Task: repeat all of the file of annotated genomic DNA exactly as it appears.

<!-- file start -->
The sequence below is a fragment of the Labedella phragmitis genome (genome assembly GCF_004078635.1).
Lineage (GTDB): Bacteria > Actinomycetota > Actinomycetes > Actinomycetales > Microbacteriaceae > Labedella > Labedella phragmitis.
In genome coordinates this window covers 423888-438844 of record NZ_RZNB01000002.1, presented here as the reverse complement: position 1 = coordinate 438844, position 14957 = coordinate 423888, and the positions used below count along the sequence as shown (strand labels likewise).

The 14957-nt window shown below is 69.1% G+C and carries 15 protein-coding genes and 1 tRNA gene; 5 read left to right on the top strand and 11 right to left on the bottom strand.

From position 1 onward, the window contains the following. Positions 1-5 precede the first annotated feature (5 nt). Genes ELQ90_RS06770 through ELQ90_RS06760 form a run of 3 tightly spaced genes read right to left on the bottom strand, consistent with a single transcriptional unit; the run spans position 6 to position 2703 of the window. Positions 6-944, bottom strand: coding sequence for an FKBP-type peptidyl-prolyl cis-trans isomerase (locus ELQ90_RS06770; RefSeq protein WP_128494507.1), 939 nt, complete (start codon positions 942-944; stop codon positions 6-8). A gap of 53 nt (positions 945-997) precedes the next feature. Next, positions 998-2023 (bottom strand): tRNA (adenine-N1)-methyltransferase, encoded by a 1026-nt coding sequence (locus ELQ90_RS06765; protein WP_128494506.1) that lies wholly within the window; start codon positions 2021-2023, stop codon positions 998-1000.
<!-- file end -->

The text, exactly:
The sequence below is a fragment of the Labedella phragmitis genome (genome assembly GCF_004078635.1).
Lineage (GTDB): Bacteria > Actinomycetota > Actinomycetes > Actinomycetales > Microbacteriaceae > Labedella > Labedella phragmitis.
In genome coordinates this window covers 423888-438844 of record NZ_RZNB01000002.1, presented here as the reverse complement: position 1 = coordinate 438844, position 14957 = coordinate 423888, and the positions used below count along the sequence as shown (strand labels likewise).

The 14957-nt window shown below is 69.1% G+C and carries 15 protein-coding genes and 1 tRNA gene; 5 read left to right on the top strand and 11 right to left on the bottom strand.

From position 1 onward, the window contains the following. Positions 1-5 precede the first annotated feature (5 nt). Genes ELQ90_RS06770 through ELQ90_RS06760 form a run of 3 tightly spaced genes read right to left on the bottom strand, consistent with a single transcriptional unit; the run spans position 6 to position 2703 of the window. Positions 6-944, bottom strand: coding sequence for an FKBP-type peptidyl-prolyl cis-trans isomerase (locus ELQ90_RS06770; RefSeq protein WP_128494507.1), 939 nt, complete (start codon positions 942-944; stop codon positions 6-8). A gap of 53 nt (positions 945-997) precedes the next feature. Next, positions 998-2023 (bottom strand): tRNA (adenine-N1)-methyltransferase, encoded by a 1026-nt coding sequence (locus ELQ90_RS06765; protein WP_128494506.1) that lies wholly within the window; start codon positions 2021-2023, stop codon positions 998-1000.